This analysis of young adult living arrangements is based on the March Current Population Survey (CPS). The specific files used in this report are from March 1968 to March 2012. Conducted jointly by the U.S. Census Bureau and the Bureau of Labor Statistics, the CPS is a monthly survey of approximately 75,000 households (in March) and is the source of the nation’s official statistics on unemployment.
The CPS is nationally representative of the civilian, non-institutionalized population and therefore does not include people living in institutions or armed forces personnel (except those living with their families). Because individuals residing in group quarters are sampled as individuals in the CPS, it is not possible to establish relationships or co-residence for persons in group quarters. Therefore, the analysis is restricted to young adults residing in households and excludes those in group quarters. However, this is not an important restriction because most young adults residing in non-institutional group quarters live in college dormitories. In the CPS, college students in dormitories are counted as living in the parental home.
The CPS microdata used in this report are the Integrated Public Use Microdata Series (IPUMS) provided by the University of Minnesota. The IPUMS assigns uniform codes, to the extent possible, to data collected in the CPS over the years. More information about the IPUMS, including variable definition and sampling error, is available at http://cps.ipums.org/cps/documentation.shtml.
The report was written by senior economist Richard Fry. Paul Taylor, executive vice president of the Pew Research Center and director of the Social & Demographic Trends project, provided editorial guidance. Kim Parker, associate director of the Social & Demographics Trends project, assisted in the editing. Eileen Patten, research analyst, assisted in formatting the charts and document. Anna Brown, research assistant, assisted with number checking. Marcia Kramer of Kramer Editing Services copy-edited the report.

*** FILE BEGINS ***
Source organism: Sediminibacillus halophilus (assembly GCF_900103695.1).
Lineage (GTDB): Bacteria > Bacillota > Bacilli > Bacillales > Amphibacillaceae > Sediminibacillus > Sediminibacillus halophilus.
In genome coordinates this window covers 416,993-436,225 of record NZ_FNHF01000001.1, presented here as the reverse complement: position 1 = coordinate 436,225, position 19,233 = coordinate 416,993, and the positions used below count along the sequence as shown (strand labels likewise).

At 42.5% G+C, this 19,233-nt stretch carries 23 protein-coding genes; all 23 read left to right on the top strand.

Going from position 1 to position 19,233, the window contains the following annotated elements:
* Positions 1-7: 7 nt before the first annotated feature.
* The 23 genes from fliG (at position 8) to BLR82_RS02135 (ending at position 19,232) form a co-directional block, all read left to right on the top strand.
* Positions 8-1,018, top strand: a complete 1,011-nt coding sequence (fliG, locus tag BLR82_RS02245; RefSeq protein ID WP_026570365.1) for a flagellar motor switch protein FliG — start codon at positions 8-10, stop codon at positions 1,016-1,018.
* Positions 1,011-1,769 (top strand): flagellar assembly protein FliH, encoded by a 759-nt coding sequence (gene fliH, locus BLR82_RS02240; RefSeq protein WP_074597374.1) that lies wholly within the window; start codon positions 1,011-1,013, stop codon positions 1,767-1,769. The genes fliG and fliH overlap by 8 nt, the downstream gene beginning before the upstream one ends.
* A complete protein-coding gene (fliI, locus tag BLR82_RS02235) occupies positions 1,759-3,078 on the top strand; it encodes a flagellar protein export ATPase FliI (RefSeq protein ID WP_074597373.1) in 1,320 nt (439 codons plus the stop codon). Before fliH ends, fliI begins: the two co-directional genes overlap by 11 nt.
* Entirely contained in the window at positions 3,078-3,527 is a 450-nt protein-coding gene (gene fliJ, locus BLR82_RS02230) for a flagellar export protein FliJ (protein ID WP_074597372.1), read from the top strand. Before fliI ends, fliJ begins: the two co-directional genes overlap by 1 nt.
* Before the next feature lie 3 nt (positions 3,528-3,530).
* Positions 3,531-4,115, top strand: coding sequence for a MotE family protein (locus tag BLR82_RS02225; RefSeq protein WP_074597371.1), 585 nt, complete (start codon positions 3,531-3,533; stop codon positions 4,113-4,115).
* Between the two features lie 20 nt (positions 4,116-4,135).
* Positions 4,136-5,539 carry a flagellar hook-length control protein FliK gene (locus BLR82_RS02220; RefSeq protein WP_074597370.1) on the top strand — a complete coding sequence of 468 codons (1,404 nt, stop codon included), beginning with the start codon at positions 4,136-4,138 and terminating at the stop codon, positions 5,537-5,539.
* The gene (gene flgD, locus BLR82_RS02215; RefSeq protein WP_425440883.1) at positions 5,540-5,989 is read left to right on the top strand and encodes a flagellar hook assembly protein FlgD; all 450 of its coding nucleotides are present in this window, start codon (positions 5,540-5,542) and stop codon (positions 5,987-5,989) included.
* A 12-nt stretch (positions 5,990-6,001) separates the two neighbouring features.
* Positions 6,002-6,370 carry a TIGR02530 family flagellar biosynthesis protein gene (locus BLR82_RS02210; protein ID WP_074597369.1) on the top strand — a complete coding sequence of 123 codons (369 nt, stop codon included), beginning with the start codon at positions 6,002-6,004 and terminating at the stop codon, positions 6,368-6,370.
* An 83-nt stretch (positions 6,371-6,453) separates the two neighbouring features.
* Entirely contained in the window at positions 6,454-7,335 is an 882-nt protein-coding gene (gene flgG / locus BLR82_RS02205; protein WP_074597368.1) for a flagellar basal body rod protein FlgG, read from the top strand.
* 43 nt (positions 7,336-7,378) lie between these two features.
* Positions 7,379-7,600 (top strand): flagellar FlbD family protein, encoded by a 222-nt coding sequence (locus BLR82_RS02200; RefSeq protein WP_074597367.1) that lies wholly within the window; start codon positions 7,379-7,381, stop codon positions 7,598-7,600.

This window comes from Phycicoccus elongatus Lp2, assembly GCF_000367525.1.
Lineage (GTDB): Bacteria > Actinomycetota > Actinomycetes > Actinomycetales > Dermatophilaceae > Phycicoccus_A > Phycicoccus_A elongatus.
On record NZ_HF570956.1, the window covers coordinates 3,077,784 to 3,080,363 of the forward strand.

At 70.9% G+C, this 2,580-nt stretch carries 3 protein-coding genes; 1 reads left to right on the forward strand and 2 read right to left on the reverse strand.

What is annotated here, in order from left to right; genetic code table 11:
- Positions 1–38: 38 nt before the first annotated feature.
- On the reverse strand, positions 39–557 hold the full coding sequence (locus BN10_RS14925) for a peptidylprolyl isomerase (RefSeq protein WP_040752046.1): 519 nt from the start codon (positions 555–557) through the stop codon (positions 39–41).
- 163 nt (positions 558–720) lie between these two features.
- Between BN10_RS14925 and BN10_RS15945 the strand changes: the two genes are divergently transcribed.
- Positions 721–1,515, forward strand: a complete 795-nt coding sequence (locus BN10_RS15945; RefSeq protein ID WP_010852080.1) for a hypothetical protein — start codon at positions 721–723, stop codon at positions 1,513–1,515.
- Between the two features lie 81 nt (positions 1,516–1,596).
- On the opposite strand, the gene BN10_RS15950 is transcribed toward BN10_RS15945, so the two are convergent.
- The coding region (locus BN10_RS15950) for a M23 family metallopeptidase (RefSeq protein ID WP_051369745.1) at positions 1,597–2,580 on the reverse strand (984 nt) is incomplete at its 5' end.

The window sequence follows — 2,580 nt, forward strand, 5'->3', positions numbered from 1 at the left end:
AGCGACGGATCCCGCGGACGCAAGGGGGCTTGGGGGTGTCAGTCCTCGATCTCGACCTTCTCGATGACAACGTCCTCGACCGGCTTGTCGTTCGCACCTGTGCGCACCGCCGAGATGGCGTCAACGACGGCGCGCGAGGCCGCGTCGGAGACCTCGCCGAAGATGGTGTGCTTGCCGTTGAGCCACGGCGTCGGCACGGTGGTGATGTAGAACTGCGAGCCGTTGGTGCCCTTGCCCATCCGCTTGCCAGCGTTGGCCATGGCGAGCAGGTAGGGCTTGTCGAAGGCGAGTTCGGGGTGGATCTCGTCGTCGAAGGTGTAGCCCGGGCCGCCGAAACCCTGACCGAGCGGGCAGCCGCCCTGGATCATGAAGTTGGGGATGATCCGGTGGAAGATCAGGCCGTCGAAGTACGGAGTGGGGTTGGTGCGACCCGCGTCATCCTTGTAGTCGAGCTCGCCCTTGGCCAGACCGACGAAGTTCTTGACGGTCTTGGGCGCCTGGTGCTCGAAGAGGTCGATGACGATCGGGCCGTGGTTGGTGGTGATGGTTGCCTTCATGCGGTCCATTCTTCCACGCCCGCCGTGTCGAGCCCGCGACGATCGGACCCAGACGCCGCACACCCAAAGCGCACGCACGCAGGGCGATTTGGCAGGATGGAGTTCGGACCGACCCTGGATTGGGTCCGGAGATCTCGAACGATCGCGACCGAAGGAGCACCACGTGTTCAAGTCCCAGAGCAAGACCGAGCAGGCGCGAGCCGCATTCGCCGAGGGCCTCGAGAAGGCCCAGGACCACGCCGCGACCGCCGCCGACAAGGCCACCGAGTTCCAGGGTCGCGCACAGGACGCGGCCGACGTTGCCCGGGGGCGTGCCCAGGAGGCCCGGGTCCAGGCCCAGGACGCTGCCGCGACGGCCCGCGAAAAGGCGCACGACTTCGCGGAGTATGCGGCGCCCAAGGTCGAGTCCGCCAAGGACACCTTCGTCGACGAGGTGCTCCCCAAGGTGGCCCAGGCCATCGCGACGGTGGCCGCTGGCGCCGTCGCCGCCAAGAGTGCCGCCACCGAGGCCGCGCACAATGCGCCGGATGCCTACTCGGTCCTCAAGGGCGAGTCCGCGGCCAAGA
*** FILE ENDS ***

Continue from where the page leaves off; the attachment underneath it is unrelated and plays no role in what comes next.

Notes on Terminology
Following prior Pew Research practice, a “Millennial” refers to an adult born after 1980 (Pew Research Center, 2010). In 2012, Millennials were 18 to 31 years old.
A young adult refers to an 18- to 31-year-old.
An adult is considered to be “living at home” or “living with parents” on the basis of the adult’s relationship to the head of the household. The adult is living at home if and only if the adult is the child or stepchild of the head of the household. So, for example, for a married couple residing in the house of the husband’s mother (and the mother is the head of the household), the husband is considered to be living at home. Alternatively, if the husband is the head of household (and thus owns or leases the dwelling), he is considered to be living independently and is not living at home (regardless of the presence of his mother). An adult is “living with parents” if at least one parent resides in the household. Both parents do not need to be present.
A “college graduate” refers to a person whose highest education is at least a bachelor’s degree. Prior to 1992 it refers to a person who completed at least four years of college.